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Flammkuchen
This is an Alsace speciality that is also known as Tarte Flambee on the French side of the border.  It is a very thin, almost pizza-like dough, traditionally topped with sour cream, bacon and onions.  We ate at the Theaterkeller, where they have a number of different varities of flammkuchen, including this one with breasola.

 

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Black Forest Cake
No trip to the Black Forest is complete without sampling the schwarzenwalden kirschetorte, the region’s most famous cake.  Many were put off by the old Sara Lee frozen desserts of the 1990s, but the real deal is a thing of beauty.  Light chocolate sponge, slightly-boozy-slightly-sour cherries and an abundance of blousy whipped cream.

 

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Sausages
As ubiquitous in Germany as good beer, you never have to look hard to find a good sausage.  We found these at a farmers’ market in the small town of Buhl, just outside of Baden-Baden; three euros for a gargantuan sausage in bread.  We both opted for the feuerwurst, a sausage heavily spiced with paprika and chilli, and doused it in dijon mustard.  Three euros.

 

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More Cake
You could eat cake every day for a year in Baden-Baden and never be satisfied.  I cannot help but love a place that takes baking so seriously.  This was another favourite cake from the trip, from a small riverside bakery in Buhl: a chocolate and almond cake topped with sweet apricots.

 

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Burgers
Not really a German speciality, but I always like to try the local take on a burger.  This one was from Leo’s, a famous Baden-Baden restaurant where Bill Clinton apparently dined.  It was 18 euros, but it was also very good.  The meat was excellent quality and cooked medium (not quite medium-rare, sadly) and the other components worked well.  My husband had an excellent fillet steak for not much more money, that came with béarnaise sauce and dauphinoise.  A rare case of food envy.

 

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Doughnuts
There’s only so many times you can quote Ich bin eine Berliner whilst holding a doughnut.  This one came from a bakery in a small village called Steinbach.  The only thing open on a Sunday morning for miles.  Luckily they did coffee too.

One Year Ago:  Five Spice Duck Legs.

The Post Christmas Bulge

Homemade Soda Bread and Lentil Soup

Homemade Soda Bread and Lentil Soup

After a lovely Christmas break in Hampshire, we arrived home to find that five days of festive excess had made us considerably fatter than when we left.  Of course, eating and drinking is what Christmas is all about, but the endless roasts, bottomless tins of Quality Street and countless glasses of port are enough to tire out even the most committed glutton.  On the way home on the A3, car piled high with suitcases and gifts, Ollie and I agreed that we would not eat anything soaked in brandy for a very long time.

Coming home is always rather lovely: your own bed, full control over the remote and being able to cook in your own kitchen.  Inevitably, the fridge was bare, but we managed to pull together a lunch of toasted almost-stale bread, a packet of supermarket coleslaw lurking at the back and the last truckle of cheese, an applewood cheddar.  The last hurrah of excess before a few days of healthier eating, if only so we can squeeze back into our jeans in time for New Year’s Eve.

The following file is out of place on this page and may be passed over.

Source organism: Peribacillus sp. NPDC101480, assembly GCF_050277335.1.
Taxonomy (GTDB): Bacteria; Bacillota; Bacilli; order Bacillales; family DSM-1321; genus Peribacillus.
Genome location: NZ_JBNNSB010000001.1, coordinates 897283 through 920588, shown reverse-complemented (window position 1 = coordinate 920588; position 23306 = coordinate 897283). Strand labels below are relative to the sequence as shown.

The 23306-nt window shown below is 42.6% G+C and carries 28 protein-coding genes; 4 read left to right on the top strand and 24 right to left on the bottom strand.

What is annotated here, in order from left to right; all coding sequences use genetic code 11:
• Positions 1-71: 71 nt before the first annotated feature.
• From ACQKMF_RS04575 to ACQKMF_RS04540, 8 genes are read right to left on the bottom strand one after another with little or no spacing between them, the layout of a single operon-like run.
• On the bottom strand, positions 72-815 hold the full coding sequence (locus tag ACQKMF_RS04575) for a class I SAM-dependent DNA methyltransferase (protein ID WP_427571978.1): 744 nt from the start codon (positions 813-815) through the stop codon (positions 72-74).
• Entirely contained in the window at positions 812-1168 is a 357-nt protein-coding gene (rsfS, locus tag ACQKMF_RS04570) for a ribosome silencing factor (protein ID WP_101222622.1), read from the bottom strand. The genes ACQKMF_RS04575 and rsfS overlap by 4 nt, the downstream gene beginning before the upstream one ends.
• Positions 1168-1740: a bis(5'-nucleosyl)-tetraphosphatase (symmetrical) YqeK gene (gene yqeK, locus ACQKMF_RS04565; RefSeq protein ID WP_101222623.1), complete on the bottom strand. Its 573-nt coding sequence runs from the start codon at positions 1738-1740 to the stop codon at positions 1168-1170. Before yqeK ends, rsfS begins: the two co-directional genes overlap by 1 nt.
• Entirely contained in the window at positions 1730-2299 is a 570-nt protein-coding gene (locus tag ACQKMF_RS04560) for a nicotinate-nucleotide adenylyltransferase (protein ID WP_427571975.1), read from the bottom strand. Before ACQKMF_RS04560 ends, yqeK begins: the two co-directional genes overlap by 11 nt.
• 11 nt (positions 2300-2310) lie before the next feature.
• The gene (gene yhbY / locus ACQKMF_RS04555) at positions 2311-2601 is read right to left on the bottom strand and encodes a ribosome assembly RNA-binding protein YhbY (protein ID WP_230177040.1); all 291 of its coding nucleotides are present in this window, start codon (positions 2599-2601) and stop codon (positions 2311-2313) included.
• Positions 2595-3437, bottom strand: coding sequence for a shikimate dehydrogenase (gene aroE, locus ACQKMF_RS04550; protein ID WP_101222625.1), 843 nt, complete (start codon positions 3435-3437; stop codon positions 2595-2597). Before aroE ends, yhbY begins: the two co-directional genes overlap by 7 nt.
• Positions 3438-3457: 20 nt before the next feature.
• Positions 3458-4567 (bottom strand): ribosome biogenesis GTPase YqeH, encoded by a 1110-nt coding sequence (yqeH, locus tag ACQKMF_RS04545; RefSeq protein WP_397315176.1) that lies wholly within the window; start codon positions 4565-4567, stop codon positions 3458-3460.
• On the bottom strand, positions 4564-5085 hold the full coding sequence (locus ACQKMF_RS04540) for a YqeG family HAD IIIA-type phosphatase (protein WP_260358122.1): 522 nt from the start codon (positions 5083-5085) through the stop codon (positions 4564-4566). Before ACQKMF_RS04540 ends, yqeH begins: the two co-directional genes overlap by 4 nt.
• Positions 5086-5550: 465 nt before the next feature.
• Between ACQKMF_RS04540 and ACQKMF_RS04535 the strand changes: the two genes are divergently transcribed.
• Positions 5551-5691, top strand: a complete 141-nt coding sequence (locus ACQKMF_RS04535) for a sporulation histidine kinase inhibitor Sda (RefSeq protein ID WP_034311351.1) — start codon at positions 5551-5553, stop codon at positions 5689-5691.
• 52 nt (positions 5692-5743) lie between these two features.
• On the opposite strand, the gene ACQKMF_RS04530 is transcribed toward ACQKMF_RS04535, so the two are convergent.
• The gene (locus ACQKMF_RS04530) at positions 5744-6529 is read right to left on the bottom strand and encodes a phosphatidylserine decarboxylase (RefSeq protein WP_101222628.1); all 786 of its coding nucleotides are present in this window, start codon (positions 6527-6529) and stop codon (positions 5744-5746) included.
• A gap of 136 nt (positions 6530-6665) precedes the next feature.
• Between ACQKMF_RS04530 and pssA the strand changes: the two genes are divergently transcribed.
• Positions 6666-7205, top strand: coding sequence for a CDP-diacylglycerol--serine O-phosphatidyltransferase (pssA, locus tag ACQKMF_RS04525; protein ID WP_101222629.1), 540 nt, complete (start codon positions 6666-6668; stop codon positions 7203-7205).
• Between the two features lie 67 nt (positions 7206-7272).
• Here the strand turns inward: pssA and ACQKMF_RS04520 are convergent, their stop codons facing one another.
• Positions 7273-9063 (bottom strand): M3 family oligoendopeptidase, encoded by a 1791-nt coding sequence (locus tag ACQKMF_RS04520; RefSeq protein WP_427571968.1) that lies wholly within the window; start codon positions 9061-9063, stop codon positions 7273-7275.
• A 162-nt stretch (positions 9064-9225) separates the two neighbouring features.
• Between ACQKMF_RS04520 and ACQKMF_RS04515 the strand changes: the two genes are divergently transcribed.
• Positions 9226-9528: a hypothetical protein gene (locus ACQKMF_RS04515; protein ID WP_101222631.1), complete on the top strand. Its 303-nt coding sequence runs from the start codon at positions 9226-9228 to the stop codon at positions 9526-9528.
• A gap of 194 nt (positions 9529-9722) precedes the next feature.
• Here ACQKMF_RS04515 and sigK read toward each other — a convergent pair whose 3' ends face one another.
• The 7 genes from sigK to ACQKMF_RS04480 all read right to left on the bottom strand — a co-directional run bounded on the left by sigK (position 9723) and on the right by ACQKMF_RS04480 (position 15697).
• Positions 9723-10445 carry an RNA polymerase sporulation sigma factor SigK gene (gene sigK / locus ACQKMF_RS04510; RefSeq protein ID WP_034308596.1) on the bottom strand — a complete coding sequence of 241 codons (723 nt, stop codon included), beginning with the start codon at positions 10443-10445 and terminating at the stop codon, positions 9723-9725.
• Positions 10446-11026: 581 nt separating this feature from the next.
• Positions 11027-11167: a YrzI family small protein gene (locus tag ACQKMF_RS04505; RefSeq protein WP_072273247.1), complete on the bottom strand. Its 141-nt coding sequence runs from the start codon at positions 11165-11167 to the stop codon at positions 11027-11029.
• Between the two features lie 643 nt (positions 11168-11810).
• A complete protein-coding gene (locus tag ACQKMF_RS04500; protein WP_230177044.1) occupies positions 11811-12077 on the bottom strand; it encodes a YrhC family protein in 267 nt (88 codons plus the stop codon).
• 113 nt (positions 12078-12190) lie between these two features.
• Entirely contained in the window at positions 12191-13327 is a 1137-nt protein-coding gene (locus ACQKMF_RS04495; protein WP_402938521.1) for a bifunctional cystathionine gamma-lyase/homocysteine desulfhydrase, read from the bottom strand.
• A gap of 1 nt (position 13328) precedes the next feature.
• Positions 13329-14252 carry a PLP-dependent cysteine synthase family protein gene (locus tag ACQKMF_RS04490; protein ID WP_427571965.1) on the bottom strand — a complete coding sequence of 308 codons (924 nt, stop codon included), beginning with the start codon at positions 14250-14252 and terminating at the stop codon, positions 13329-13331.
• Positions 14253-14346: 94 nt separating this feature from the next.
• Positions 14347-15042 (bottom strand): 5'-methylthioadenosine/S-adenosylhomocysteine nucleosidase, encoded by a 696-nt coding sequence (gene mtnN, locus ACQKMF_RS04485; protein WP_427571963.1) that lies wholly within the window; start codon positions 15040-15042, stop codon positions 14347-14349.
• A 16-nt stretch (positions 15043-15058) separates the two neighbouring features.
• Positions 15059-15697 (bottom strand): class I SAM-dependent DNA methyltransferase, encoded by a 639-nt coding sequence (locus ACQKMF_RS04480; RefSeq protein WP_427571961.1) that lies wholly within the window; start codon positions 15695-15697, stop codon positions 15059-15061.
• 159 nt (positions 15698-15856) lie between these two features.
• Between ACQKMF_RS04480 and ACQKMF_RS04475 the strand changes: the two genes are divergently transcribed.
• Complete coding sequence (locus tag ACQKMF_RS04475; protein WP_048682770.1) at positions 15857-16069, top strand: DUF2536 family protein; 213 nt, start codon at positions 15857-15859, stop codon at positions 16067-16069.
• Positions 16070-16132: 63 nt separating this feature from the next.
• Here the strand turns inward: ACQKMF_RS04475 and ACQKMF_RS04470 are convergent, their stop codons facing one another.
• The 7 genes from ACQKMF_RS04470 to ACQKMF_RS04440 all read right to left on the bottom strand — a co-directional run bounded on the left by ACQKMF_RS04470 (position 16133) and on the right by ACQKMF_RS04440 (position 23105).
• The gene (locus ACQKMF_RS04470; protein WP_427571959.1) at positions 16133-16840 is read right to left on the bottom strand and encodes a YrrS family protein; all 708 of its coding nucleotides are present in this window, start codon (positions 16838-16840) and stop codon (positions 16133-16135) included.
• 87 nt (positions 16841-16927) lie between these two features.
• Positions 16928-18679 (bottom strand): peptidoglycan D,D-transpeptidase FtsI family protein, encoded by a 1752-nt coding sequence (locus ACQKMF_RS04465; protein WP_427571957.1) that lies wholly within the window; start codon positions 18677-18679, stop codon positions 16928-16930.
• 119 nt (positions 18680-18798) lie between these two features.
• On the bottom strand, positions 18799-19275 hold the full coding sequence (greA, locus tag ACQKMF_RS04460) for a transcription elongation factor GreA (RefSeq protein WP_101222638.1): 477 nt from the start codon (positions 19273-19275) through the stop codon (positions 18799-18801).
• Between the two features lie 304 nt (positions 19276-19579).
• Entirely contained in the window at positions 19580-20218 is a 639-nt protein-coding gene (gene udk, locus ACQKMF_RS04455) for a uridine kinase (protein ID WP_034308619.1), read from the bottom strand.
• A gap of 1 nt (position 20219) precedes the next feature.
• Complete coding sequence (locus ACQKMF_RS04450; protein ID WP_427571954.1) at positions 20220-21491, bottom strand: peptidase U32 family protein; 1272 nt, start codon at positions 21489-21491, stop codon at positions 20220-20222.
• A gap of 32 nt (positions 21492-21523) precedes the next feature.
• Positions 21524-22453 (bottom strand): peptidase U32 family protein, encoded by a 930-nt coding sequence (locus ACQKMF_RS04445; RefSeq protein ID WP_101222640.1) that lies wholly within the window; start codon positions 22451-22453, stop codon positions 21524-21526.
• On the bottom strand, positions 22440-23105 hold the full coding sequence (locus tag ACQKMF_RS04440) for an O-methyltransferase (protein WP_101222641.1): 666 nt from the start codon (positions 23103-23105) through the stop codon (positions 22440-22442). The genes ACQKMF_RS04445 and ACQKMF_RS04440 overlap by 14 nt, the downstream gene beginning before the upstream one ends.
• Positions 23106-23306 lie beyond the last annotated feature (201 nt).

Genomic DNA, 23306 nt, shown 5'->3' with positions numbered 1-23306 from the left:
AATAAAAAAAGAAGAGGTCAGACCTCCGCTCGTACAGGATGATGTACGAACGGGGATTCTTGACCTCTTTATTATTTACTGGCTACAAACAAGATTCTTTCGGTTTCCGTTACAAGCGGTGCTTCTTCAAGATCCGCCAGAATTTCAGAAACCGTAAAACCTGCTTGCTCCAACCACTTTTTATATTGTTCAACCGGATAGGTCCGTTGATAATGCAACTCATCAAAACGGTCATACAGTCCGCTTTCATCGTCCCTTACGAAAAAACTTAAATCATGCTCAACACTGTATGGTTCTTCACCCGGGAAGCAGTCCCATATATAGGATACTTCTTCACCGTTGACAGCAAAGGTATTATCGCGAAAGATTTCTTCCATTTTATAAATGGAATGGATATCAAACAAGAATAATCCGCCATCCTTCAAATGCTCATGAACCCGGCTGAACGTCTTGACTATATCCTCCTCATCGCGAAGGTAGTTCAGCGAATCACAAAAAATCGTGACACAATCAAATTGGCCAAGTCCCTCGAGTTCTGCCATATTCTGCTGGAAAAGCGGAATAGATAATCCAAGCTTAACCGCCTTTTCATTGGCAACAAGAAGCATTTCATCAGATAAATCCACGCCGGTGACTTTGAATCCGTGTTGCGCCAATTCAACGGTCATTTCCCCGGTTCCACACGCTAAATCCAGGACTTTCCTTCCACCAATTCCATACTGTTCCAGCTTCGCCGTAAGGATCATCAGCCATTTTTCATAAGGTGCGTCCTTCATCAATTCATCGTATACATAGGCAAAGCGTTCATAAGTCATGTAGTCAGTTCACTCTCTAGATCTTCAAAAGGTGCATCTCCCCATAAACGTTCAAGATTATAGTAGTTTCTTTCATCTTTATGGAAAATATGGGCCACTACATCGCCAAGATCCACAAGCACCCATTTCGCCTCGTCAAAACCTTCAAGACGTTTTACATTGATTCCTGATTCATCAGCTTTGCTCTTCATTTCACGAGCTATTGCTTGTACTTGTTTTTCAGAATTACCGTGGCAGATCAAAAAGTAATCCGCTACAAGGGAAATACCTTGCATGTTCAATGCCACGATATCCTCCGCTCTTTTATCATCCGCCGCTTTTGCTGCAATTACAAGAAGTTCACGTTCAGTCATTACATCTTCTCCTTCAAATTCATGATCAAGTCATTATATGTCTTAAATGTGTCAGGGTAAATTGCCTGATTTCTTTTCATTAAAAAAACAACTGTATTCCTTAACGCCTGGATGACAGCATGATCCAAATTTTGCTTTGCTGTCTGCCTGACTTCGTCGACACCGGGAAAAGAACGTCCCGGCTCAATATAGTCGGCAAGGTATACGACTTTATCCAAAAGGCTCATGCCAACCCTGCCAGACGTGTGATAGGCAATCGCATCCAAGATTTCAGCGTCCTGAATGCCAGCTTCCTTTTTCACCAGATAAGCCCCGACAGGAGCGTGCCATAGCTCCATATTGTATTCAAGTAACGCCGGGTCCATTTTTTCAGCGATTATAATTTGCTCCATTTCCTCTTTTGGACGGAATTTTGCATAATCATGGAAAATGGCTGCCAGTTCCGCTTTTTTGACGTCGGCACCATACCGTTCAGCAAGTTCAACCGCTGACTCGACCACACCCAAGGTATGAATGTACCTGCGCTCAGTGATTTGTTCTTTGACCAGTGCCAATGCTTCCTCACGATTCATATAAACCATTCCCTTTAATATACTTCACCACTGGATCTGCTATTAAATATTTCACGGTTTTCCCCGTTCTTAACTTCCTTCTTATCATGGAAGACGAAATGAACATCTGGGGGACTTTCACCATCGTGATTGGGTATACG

In the few days before Christmas and New Year, I always make a large batch of lentil soup.  I read somewhere that it is an Italian tradition to eat lentils on New Year’s Eve, their rounded shapes are said to resemble coins and encourage prosperity for the year ahead.  With my bank balance always severely depleted by the end of December, it can’t hurt, right? In any case, a wholesome lentil soup is the perfect tonic for several days of overindulgence – this particular recipe contains nothing more than vegetables, herbs, lentils, stock and the tiniest slosh of vinegar.  Homemade bread is always the perfect accompaniment for soup, but with all of those new Christmas presents to play with, who has time?  A loaf of soda bread can be made in a mere half an hour.  Saves a trip out to the bakery.

Lentil Soup

  • 2 tbsp olive oil
  • 1 medium onion, finely chopped
  • 1 leek, finely chopped
  • 1 large carrot, finely chopped
  • 2 sticks celery, finely chopped
  • 350g brown lentils, rinsed
  • 2 large sage leaves, chopped
  • ½ tsp dried rosemary
  • 2 bay leaves
  • 1 litre vegetable stock
  • 2 tbsp cider vinegar
  • Sea salt and black pepper

Heat the olive oil in a large saucepan and cook the vegetables on a medium heat until soft.  The onions should be translucent but should not brown.  This will take about ten minutes.  Add the lentils and herbs and cook for a further few minutes.

Add the stock and bring to the boil, the reduce the heat and simmer, uncovered, 35-45 minutes, stirring occasionally, until the lentils are soft.  Remove the pan from the heat and transfer two ladles of the mixture to a separate bowl.  Blend the remaining soup in the pan with a hand blender (or transfer to a stand blender if you don’t have one) until smooth.

Return the pan to the heat and stir in the reserved lentils and the cider vinegar.  Serve in warmed bowls with a drizzle of olive oil on top.

Adapted from a recipe by Giorgio Locatelli.  Serves four.

Soda Bread

  • 225g plain wholemeal flour
  • 225g plain flour
  • 75g porridge oats
  • 1 tsp bicarbonate of soda
  • 1 tsp caster sugar
  • ½ tsp sea salt
  • 400ml buttermilk

Preheat the oven t0 220ºc / 425ºf / gas 7.  Lightly oil a baking sheet and dust with flour.

Place all of the dry ingredients in a large bowl and stir together.  Add the buttermilk and mix with your hands to make a smooth dough.  Turn out on to a floured side and shape into a round with your hands.  If you like, you can add the traditional cross using the blunt edge of a sharp knife.

Sprinkle a few porridge oats on the top and transfer to the baking sheet.  Bake in the oven for 25 minutes.  To test if the loaf is ready, take it out of the oven, turn it upside down and tap the bottom.  If it makes a hollow sound, it’s done.